Southern California has been bathing in a long overdue, above-average wet season. The current buzzwords are “atmospheric river.” Some of us remember when it was popular to call this phenomenon “the pineapple express” in the last century.
Rain or other forms of precipitation occur when a cold layer of air meets a warmer, moist layer of air and there is enough turbulence between the two to keep them from passing like ships in the night. A good dousing requires a confluence of all three elements.
For the last seven years, most of the cold impulses out of the Gulf of Alaska have met moisture-starved layers as frontal systems that have reached Southern California have traveled over land and produced little or no rain. This year, the subtropical jet has been fetching moisture over the ocean and there has been a vigorous mixing of the layers—especially when the lower layer is uplifted by mountainous terrain.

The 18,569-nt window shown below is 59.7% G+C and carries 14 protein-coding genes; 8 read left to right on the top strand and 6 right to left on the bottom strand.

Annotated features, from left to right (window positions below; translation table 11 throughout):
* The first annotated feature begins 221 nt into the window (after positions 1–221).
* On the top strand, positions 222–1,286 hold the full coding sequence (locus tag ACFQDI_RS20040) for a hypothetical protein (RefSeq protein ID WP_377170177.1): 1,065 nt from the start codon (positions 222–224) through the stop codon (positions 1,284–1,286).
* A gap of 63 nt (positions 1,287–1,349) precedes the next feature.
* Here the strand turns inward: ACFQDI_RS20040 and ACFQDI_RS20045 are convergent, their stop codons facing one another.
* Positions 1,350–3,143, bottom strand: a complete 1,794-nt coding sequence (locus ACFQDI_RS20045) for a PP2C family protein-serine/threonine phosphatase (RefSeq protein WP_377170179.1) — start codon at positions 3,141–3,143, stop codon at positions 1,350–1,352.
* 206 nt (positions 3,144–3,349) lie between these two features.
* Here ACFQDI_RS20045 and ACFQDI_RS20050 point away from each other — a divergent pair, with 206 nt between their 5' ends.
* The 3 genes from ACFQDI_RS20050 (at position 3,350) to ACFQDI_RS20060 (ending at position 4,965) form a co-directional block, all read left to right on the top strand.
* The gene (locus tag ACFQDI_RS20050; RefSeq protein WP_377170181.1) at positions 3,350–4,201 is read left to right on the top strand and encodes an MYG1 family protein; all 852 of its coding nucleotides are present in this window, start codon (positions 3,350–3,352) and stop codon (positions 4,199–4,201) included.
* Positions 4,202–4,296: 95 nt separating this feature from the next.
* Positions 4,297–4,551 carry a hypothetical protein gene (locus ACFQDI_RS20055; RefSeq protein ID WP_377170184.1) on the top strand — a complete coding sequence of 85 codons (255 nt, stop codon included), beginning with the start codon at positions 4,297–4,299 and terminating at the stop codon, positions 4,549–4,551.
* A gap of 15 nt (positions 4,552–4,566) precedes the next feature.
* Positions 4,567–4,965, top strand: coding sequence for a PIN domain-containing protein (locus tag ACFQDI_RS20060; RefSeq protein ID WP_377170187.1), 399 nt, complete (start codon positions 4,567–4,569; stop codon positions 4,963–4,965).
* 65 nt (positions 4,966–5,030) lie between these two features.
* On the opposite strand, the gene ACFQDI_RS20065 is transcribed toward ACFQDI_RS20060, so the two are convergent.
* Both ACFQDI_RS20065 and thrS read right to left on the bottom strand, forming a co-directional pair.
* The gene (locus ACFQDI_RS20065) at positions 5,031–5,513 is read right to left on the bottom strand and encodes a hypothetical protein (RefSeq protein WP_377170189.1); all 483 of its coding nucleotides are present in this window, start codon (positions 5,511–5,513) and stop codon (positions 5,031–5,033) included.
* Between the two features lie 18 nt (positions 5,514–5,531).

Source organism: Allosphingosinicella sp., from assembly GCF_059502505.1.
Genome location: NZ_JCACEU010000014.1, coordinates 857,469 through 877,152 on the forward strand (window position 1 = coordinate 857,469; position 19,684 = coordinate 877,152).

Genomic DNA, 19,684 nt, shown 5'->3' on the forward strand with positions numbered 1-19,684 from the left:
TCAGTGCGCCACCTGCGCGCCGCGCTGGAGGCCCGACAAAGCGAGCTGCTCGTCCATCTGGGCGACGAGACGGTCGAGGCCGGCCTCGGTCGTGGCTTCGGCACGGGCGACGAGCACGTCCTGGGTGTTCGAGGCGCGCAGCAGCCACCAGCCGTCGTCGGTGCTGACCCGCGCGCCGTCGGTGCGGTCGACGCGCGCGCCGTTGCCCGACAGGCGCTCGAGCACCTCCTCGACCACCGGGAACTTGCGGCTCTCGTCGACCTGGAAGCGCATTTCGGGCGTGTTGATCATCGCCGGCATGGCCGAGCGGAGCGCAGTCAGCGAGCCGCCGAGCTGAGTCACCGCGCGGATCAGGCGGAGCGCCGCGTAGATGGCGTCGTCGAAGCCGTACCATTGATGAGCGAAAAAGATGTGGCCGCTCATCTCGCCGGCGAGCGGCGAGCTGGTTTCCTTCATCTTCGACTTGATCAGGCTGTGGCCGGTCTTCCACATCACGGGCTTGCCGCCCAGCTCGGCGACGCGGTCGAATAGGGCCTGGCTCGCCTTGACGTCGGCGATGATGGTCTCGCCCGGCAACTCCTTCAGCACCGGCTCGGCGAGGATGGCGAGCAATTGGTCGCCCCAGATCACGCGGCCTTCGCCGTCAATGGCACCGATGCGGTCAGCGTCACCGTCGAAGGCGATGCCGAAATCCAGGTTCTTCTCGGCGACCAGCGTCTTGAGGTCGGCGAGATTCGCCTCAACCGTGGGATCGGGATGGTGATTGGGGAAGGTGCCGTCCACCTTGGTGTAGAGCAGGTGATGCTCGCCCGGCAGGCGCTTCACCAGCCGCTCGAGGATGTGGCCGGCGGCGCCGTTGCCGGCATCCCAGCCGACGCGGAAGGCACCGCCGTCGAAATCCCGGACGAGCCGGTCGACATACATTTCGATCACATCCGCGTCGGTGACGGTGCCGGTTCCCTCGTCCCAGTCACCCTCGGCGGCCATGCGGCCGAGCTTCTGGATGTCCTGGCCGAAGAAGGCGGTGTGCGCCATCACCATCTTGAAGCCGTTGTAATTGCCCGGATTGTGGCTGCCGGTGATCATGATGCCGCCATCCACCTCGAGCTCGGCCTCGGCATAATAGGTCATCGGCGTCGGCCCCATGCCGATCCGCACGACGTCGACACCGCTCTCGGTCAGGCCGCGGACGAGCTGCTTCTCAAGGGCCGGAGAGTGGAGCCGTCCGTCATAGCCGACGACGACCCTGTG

In a single 24-hour period this February, Big Bear Lake received 8.25 inches of precipitation as melted snow! That is a lot of juice. Our season total here in Fernwood now stands at 23.37 inches of rain. That is considerably more than all the surrounding areas. Woodland Hills has had 16.29 inches of rain; Santa Monica Pier has had 14.98 inches; and the Los Angeles Civic Center has received 15.68 inches. Most stations have already exceeded their averages for the entire season as we approach the halfway mark of the season that runs from October 1 to September 30.